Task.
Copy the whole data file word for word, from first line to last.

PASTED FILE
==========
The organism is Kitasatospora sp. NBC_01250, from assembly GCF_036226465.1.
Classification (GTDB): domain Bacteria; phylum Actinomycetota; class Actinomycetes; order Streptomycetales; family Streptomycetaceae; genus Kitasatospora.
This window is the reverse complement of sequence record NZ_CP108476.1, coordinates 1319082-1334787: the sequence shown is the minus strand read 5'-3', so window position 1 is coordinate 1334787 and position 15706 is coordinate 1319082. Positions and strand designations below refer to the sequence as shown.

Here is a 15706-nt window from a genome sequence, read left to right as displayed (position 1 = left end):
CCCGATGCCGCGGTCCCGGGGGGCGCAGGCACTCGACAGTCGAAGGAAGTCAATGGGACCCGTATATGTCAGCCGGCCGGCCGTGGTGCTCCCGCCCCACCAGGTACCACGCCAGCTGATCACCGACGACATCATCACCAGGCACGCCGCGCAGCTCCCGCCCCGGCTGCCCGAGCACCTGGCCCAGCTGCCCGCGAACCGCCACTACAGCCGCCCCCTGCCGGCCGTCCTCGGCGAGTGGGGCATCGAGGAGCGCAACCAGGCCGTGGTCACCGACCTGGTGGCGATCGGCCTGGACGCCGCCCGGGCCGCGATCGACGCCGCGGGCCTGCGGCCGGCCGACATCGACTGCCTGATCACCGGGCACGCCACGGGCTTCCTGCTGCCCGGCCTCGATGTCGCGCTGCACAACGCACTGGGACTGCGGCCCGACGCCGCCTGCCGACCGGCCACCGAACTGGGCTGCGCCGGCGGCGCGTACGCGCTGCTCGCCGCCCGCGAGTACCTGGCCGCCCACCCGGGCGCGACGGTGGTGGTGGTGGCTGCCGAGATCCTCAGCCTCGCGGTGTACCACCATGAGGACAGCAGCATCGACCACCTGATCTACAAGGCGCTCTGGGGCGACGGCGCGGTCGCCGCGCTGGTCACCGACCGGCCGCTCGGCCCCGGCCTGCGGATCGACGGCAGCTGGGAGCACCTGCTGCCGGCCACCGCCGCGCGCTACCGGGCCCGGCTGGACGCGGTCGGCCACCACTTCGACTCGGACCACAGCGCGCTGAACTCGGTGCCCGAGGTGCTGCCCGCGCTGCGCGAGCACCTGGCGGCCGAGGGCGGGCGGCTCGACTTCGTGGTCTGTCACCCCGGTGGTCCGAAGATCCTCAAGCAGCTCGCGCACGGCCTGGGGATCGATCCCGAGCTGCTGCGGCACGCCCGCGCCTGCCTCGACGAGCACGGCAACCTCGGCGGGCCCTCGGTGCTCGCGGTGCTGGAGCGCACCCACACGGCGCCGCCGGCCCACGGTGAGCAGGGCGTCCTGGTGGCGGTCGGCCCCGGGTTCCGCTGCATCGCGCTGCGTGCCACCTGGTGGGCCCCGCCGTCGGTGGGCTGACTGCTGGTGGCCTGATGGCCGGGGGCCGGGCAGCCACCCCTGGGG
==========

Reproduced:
The organism is Kitasatospora sp. NBC_01250, from assembly GCF_036226465.1.
Classification (GTDB): domain Bacteria; phylum Actinomycetota; class Actinomycetes; order Streptomycetales; family Streptomycetaceae; genus Kitasatospora.
This window is the reverse complement of sequence record NZ_CP108476.1, coordinates 1319082-1334787: the sequence shown is the minus strand read 5'-3', so window position 1 is coordinate 1334787 and position 15706 is coordinate 1319082. Positions and strand designations below refer to the sequence as shown.

Here is a 15706-nt window from a genome sequence, read left to right as displayed (position 1 = left end):
CCCGATGCCGCGGTCCCGGGGGGCGCAGGCACTCGACAGTCGAAGGAAGTCAATGGGACCCGTATATGTCAGCCGGCCGGCCGTGGTGCTCCCGCCCCACCAGGTACCACGCCAGCTGATCACCGACGACATCATCACCAGGCACGCCGCGCAGCTCCCGCCCCGGCTGCCCGAGCACCTGGCCCAGCTGCCCGCGAACCGCCACTACAGCCGCCCCCTGCCGGCCGTCCTCGGCGAGTGGGGCATCGAGGAGCGCAACCAGGCCGTGGTCACCGACCTGGTGGCGATCGGCCTGGACGCCGCCCGGGCCGCGATCGACGCCGCGGGCCTGCGGCCGGCCGACATCGACTGCCTGATCACCGGGCACGCCACGGGCTTCCTGCTGCCCGGCCTCGATGTCGCGCTGCACAACGCACTGGGACTGCGGCCCGACGCCGCCTGCCGACCGGCCACCGAACTGGGCTGCGCCGGCGGCGCGTACGCGCTGCTCGCCGCCCGCGAGTACCTGGCCGCCCACCCGGGCGCGACGGTGGTGGTGGTGGCTGCCGAGATCCTCAGCCTCGCGGTGTACCACCATGAGGACAGCAGCATCGACCACCTGATCTACAAGGCGCTCTGGGGCGACGGCGCGGTCGCCGCGCTGGTCACCGACCGGCCGCTCGGCCCCGGCCTGCGGATCGACGGCAGCTGGGAGCACCTGCTGCCGGCCACCGCCGCGCGCTACCGGGCCCGGCTGGACGCGGTCGGCCACCACTTCGACTCGGACCACAGCGCGCTGAACTCGGTGCCCGAGGTGCTGCCCGCGCTGCGCGAGCACCTGGCGGCCGAGGGCGGGCGGCTCGACTTCGTGGTCTGTCACCCCGGTGGTCCGAAGATCCTCAAGCAGCTCGCGCACGGCCTGGGGATCGATCCCGAGCTGCTGCGGCACGCCCGCGCCTGCCTCGACGAGCACGGCAACCTCGGCGGGCCCTCGGTGCTCGCGGTGCTGGAGCGCACCCACACGGCGCCGCCGGCCCACGGTGAGCAGGGCGTCCTGGTGGCGGTCGGCCCCGGGTTCCGCTGCATCGCGCTGCGTGCCACCTGGTGGGCCCCGCCGTCGGTGGGCTGACTGCTGGTGGCCTGATGGCCGGGGGCCGGGCAGCCACCCCTGGGG